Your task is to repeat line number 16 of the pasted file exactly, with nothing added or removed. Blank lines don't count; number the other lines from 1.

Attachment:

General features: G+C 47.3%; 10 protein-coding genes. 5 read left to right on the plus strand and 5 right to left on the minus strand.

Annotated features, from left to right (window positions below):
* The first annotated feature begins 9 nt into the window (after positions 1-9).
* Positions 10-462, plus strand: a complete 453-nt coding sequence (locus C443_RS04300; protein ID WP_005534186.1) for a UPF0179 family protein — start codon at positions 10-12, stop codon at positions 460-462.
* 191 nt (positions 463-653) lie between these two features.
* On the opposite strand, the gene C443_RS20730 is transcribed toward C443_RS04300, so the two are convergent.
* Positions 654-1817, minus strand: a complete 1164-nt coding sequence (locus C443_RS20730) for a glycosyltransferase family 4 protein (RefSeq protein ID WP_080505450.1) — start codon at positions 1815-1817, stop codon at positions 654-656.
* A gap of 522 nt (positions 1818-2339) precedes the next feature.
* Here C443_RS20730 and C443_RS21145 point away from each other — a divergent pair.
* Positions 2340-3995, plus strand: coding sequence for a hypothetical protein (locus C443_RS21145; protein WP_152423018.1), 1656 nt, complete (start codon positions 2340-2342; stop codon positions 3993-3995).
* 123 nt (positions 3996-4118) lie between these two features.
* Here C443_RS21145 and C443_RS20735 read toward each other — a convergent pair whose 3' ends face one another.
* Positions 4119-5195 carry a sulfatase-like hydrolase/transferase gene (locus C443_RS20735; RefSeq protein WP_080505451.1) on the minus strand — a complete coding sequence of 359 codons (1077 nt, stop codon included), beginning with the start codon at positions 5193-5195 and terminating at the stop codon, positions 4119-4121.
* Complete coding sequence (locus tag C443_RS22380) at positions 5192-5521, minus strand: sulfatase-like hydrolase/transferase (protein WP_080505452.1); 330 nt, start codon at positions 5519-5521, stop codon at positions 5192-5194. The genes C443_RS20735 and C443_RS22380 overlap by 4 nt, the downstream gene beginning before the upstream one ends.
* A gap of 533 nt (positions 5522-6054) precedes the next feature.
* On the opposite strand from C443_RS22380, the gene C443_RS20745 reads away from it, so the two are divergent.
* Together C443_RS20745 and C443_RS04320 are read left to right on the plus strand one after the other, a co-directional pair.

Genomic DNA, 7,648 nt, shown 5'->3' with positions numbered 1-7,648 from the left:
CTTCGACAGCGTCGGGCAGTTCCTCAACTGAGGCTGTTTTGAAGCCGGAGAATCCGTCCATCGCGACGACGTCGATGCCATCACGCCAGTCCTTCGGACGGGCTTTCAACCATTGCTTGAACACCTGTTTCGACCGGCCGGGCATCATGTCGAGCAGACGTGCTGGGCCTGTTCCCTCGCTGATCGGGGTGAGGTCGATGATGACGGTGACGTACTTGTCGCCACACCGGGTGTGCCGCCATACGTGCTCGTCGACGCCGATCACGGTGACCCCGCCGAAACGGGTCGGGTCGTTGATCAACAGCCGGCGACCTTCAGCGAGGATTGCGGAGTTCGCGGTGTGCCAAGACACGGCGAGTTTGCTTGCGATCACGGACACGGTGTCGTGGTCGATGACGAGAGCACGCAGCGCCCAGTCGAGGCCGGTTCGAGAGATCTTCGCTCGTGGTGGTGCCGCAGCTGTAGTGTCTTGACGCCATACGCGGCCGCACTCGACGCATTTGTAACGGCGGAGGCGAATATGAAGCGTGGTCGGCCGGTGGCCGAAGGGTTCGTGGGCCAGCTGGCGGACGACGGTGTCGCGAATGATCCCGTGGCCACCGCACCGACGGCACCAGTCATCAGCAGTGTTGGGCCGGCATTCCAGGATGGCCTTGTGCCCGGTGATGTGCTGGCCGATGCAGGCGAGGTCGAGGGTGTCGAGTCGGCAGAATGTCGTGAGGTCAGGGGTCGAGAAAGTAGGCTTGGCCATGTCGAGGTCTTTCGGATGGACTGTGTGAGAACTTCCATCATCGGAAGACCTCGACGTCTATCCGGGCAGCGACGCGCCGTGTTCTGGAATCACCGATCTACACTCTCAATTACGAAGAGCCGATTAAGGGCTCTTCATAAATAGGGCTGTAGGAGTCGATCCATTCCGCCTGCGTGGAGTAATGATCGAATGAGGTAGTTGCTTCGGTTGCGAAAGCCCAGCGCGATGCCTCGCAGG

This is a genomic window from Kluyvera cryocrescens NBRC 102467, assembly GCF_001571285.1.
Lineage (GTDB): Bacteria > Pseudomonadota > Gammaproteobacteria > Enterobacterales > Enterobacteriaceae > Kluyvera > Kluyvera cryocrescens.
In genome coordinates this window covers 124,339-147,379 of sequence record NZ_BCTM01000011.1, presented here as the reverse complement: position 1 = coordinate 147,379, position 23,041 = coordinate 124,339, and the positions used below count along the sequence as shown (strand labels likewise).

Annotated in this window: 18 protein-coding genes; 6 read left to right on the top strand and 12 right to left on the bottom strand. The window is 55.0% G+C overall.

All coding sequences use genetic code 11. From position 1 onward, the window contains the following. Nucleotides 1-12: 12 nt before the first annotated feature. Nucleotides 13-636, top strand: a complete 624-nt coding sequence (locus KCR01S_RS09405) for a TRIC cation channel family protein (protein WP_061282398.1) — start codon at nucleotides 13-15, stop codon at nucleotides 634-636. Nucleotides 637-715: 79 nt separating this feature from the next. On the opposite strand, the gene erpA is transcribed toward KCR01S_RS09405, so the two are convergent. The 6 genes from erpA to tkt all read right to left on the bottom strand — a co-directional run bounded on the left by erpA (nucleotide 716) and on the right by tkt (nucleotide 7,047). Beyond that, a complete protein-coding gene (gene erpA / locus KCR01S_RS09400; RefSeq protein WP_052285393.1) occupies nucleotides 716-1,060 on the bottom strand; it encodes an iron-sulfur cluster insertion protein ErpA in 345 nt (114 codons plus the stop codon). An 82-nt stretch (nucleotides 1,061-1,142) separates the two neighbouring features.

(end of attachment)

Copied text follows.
* On the opposite strand from C443_RS22380, the gene C443_RS20745 reads away from it, so the two are divergent.